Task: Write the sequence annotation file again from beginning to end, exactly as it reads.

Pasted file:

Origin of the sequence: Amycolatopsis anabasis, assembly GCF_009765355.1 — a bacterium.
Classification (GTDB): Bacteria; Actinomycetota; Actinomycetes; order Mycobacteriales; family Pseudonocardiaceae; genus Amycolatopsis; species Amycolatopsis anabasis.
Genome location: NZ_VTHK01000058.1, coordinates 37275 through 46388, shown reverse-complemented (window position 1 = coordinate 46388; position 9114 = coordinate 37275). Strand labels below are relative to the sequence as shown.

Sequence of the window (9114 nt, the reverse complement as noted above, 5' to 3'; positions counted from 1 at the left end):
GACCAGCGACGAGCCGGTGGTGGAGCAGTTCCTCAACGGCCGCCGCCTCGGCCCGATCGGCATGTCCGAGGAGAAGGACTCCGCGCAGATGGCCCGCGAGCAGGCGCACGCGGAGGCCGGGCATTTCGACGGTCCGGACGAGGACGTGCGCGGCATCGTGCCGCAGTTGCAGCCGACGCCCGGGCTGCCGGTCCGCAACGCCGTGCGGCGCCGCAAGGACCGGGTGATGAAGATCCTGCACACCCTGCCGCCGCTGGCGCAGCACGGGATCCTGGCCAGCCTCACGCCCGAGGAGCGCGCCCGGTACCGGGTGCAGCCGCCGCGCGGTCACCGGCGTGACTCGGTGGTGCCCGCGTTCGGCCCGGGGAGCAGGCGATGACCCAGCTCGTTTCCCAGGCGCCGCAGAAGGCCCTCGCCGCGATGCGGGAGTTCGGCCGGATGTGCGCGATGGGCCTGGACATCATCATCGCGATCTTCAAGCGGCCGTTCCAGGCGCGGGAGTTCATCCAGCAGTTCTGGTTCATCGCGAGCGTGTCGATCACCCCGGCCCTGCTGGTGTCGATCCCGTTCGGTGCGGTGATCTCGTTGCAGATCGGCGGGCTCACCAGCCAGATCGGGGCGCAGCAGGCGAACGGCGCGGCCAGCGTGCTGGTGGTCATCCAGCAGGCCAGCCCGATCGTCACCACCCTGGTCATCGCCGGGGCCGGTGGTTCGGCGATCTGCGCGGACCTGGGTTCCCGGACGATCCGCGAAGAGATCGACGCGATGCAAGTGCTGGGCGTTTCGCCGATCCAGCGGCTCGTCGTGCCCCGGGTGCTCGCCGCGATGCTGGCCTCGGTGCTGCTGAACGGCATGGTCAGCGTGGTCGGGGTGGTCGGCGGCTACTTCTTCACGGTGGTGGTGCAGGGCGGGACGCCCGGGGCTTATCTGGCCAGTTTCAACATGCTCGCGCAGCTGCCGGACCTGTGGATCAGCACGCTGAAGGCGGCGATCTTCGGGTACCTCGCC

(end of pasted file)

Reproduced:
Origin of the sequence: Amycolatopsis anabasis, assembly GCF_009765355.1 — a bacterium.
Classification (GTDB): Bacteria; Actinomycetota; Actinomycetes; order Mycobacteriales; family Pseudonocardiaceae; genus Amycolatopsis; species Amycolatopsis anabasis.
Genome location: NZ_VTHK01000058.1, coordinates 37275 through 46388, shown reverse-complemented (window position 1 = coordinate 46388; position 9114 = coordinate 37275). Strand labels below are relative to the sequence as shown.

Sequence of the window (9114 nt, the reverse complement as noted above, 5' to 3'; positions counted from 1 at the left end):
GACCAGCGACGAGCCGGTGGTGGAGCAGTTCCTCAACGGCCGCCGCCTCGGCCCGATCGGCATGTCCGAGGAGAAGGACTCCGCGCAGATGGCCCGCGAGCAGGCGCACGCGGAGGCCGGGCATTTCGACGGTCCGGACGAGGACGTGCGCGGCATCGTGCCGCAGTTGCAGCCGACGCCCGGGCTGCCGGTCCGCAACGCCGTGCGGCGCCGCAAGGACCGGGTGATGAAGATCCTGCACACCCTGCCGCCGCTGGCGCAGCACGGGATCCTGGCCAGCCTCACGCCCGAGGAGCGCGCCCGGTACCGGGTGCAGCCGCCGCGCGGTCACCGGCGTGACTCGGTGGTGCCCGCGTTCGGCCCGGGGAGCAGGCGATGACCCAGCTCGTTTCCCAGGCGCCGCAGAAGGCCCTCGCCGCGATGCGGGAGTTCGGCCGGATGTGCGCGATGGGCCTGGACATCATCATCGCGATCTTCAAGCGGCCGTTCCAGGCGCGGGAGTTCATCCAGCAGTTCTGGTTCATCGCGAGCGTGTCGATCACCCCGGCCCTGCTGGTGTCGATCCCGTTCGGTGCGGTGATCTCGTTGCAGATCGGCGGGCTCACCAGCCAGATCGGGGCGCAGCAGGCGAACGGCGCGGCCAGCGTGCTGGTGGTCATCCAGCAGGCCAGCCCGATCGTCACCACCCTGGTCATCGCCGGGGCCGGTGGTTCGGCGATCTGCGCGGACCTGGGTTCCCGGACGATCCGCGAAGAGATCGACGCGATGCAAGTGCTGGGCGTTTCGCCGATCCAGCGGCTCGTCGTGCCCCGGGTGCTCGCCGCGATGCTGGCCTCGGTGCTGCTGAACGGCATGGTCAGCGTGGTCGGGGTGGTCGGCGGCTACTTCTTCACGGTGGTGGTGCAGGGCGGGACGCCCGGGGCTTATCTGGCCAGTTTCAACATGCTCGCGCAGCTGCCGGACCTGTGGATCAGCACGCTGAAGGCGGCGATCTTCGGGTACCTCGCC